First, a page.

Charlie Rossiter read a handful of poems with titles such as “The Poet Thinks About Science,” & “Looking for Leonids,” & an old favorite of mine that he performed with the 3 Guys from Albany “Natural History” about seeing the fossil Lucy’s bones in the Museum.
Laura Ellzey, a relatively new writer of poetry, began with a hand-out of a math-poem, "Poetry Entered in..." calculating the percentage of her life spent writing poetry. Other poems dealt with math & music, of the physics of playing the piano, & of the physiology of her dog’s shoulder.
Marshall Witten read philosophical pieces on delving into the nature of “Reality” (in blank verse) & the Hubble telescope (a sonnet, perhaps).
Frank S. Robinson was also philosophical, ranging on a variety of topics from evolution to free will, industry, even a piece titled “Death & Life.” But he ended with poems from from his 2014 collection Love Poems to his wife.
Eli Sands is a founding member of CapSci & is a member of the executive board. He introduced his work with a poem about deep learning, “Deep Me,” then on to others including love, again, & pieces from a collection about his computer.
Ian brought us home with 2 related, humorous poems in rhyme (science, like poetry, isn’t always serious) about the endocrine system, “I Love You from the Bottom of my Heart.” It’s always good for a performer to leave the audience laughing.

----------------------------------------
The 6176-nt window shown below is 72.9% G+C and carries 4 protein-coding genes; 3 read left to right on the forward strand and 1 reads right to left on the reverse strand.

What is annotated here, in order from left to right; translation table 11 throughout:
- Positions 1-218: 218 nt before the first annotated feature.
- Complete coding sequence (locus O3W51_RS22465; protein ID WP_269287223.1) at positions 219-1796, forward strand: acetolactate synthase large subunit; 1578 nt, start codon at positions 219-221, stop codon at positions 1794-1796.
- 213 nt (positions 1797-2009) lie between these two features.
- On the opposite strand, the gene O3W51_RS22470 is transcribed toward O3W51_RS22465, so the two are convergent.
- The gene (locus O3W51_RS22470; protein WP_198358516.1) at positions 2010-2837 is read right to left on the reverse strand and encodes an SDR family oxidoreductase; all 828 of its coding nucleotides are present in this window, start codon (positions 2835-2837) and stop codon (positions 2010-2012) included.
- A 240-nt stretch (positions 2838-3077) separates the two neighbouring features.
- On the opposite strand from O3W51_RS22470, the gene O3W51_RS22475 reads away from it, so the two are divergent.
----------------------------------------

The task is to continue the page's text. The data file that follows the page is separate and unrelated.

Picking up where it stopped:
For future CapSci events check out their Facebook page or their website.
(I apologize for not having more photos of this event, but I had a problem with my camera which prevented it from focusing; I hope to have it repaired, but in the meantime will be using other equipment.)
August 20, 2019
I’ve been a fan of “rock opera” ever since The Who’s Tommy came out in 1969. I still have the 2 LP set that my friends & I played over & over again. I’m not sure it’s ever been surpassed. This night at The Low Beat I had the pleasure of experiencing another fine piece in this genre, although a much more modest production, The Front Desk by poet & bass player Pat Irish. When Pat was living in Albany a few years back I had heard him read selections at open mics & even saw a performance at Pauly’s Hotel.
As stated in the program, “The Front Desk is a story about events taking place at & around the front desk of a hotel. There are 24 songs in all with each song representing an hour of the day.” Some of the titles of the vignettes are “Front Desk Agent,” “Check Outs & Check Ins,” “Room Service,” “Famous Guests,” & “Leave the Keys.” It was over & done in less than an hour. While I didn’t attentively follow the schedule of vignettes I did notice a couple of bar patrons checking their programs to see where they were.
The text predominates with the music adding a background or a musical commentary, & while the text could easily stand alone as a poetry chapbook, the music without the words would not survive as just a music CD. It may not be Tommy, but I would certainly buy a CD of the entire music & poetry piece.
August 18, 2019
I’ve yet to get over to the Albany Barn to see the Cap City Slam (formerly Nitty Gritty Slam) so I seized this welcome opportunity to see the folks — all women tonight — in action. It was held in the back room of the Savoy Taproom, scene of many a fine jazz performance back when it was Justin’s. As if in a nod to that history the backdrops were large murals of Miles & Mingus. Amani O+ served as host & M/C. Some of the performers I was familiar with, others were new to me, a welcome mix of old & new.